Building Strong Company Culture


6 Design Elements For a Productive Office

Modern workers and their employers are increasingly focused on getting the most out of their working day.

Everyday there’s a new article touting the latest “productivity hack,” or a Q&A with a top CEO about how he or she stays productive.

But there are limits to what an app-guided “focus” meditation can do in a space that is, itself, chaotic. Enter the role of smart office design, where employee data is used to create an environment that optimizes productivity.

These are the six most important elements in an office that boost worker productivity:

1) Amenities that make life easier

A rooftop pool is, without a doubt, a fun luxury, but amenities as simple as vending machines with healthy snacks can improve employee experience “You want to make it more convenient to be at work and reduce the need to leave the office during the day,” says Michael Jordan, Productivity Strategies Manager at JLL.

Companies with older workers, for example, might find that onsite medical services reduce the amount of time workers have to spend out of the office navigating appointments. Meanwhile younger demographics might better appreciate onsite childcare.

2) The right mix of work spaces

In open office floor plans, activity-based work areas can help employees feel more comfortable, empowered and inspired to show up. For example, casual lounges, where unlikely collaborators can collide, lead to more innovation. Concentration areas can be just as vital, not only for heads-down work, but also for finding relaxing space to unwind.

3) Natural light and clean air

The architecture of an office building directly impacts cognitive functioning. Multiple studies show the benefits that come with big windows that let in natural light. With them, employee productivity, engagement and satisfaction all add up. Building infrastructure, such as the HVAC system, plays a clear role too. Poor air quality can spread the flu and colds, and a sick workforce is never a productive one.

4) Quiet zones

Noisy office mates are more than an annoyance. Research from the World Green Building Council indicates background noise can lead to as much as a 66 percent drop in productivity. Options abound for improving acoustics, from installing sound-absorbing ceiling tiles to filling a room with soft white noise.

5) Easy-to-use workplace technology

Technology can make office life infinitely easier when it automates routine tasks, like booking a conference room.

But execution is key. When technology isn’t intuitive, employees can waste valuable time figuring out if they have the right adapter to share a presentation. Ensure your technological advances prioritize function over form.

6) A smart way to collect data

Measuring the output of knowledge workers can be an elusive quest.”For organizations hoping to tackle productivity problems with a workplace refresh, Jordan points to five metrics to examine: absenteeism, attrition, cognitive functioning, labor output and recruiting.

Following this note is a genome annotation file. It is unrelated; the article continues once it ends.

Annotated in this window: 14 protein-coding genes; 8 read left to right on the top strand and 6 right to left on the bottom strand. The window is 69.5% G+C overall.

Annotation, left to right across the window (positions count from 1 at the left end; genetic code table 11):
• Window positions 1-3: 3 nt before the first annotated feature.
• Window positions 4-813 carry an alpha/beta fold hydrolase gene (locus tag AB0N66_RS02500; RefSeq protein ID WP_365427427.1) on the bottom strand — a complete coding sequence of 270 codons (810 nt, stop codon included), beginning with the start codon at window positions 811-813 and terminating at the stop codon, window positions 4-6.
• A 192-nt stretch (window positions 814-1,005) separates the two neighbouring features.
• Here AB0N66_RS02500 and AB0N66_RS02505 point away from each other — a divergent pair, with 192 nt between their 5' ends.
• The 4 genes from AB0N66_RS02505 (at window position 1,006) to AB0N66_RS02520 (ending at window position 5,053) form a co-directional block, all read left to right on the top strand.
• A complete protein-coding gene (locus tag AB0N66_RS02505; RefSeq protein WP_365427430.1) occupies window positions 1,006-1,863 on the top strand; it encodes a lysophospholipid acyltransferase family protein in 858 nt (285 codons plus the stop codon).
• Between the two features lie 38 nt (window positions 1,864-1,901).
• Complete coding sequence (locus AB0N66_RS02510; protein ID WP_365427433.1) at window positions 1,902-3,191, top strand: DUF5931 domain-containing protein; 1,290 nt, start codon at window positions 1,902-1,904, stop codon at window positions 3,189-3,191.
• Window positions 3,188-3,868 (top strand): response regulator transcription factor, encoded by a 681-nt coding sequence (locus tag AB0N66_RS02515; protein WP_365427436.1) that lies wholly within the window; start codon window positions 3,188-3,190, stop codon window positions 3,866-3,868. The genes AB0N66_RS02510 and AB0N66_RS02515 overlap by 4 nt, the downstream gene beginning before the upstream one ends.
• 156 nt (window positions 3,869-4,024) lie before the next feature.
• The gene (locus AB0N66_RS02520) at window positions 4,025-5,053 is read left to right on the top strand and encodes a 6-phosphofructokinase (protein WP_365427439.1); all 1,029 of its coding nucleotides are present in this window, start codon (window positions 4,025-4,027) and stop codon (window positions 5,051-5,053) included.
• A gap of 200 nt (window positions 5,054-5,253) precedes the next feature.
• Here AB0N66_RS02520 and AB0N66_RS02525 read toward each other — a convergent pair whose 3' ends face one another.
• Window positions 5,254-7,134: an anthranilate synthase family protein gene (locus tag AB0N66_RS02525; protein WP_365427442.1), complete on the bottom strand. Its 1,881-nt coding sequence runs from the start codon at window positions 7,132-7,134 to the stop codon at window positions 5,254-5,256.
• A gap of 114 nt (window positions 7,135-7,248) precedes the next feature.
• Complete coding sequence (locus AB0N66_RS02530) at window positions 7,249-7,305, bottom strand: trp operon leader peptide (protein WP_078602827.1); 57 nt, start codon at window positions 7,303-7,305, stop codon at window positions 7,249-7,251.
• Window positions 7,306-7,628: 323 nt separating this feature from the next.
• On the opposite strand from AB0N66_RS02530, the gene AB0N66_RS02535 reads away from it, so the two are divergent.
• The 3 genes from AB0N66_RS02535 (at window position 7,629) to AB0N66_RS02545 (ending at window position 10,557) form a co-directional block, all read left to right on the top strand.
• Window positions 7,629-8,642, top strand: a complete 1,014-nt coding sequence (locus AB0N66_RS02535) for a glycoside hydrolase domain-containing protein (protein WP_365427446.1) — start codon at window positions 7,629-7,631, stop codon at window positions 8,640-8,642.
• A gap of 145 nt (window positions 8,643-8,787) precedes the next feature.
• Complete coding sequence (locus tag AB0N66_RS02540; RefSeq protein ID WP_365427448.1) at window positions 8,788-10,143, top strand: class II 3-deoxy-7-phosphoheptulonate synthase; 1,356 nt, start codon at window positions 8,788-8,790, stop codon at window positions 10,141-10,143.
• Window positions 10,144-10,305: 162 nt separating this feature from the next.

By measuring each productivity intervention against those criteria, organizations can gain data-driven insights on how their workplace is enabling or hindering productivity. Then employers can be sure their changes in office design are making a positive difference.

Like this blog? Read on to learn more about setting up your office space for a better employee experience.

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Challenges with Remote Working

It is common to face challenges in the workplace from time to time, whether that is working on a tight deadline or finding a new way to approach a problem. When the physical workspace is removed from the equation, the current challenges remain and a new, unique set of challenges arise. These obstacles not only affect productivity, but also employee well-being in the long term. Understanding the challenges of remote work can help you identify how to create a return to office plan that will resolve the problems employees are facing.

Office Environment Benefits

At the beginning of the pandemic many companies had no choice but to work from home. Now, as things open up, many employers are determining their next steps. While several companies have found through this pandemic that it is possible to work from home, it may not be the most beneficial for their employees in the long run. Understanding the value the office space provides can help to create a more successful working environment for all.

What Does The Workspace Look Like?

Over the course of the pandemic, employees have been working from their own space in their homes. While an increasing number of employees are ready to get out of the house and back into the office, they do not seek the same things from the physical office space as they had previously. This new work-from-home environment has created new employee perspectives that have resulted in new needs. In order to have a meaningful return to office, employers must consider these new needs and redesign their spaces from what they looked like pre-pandemic.


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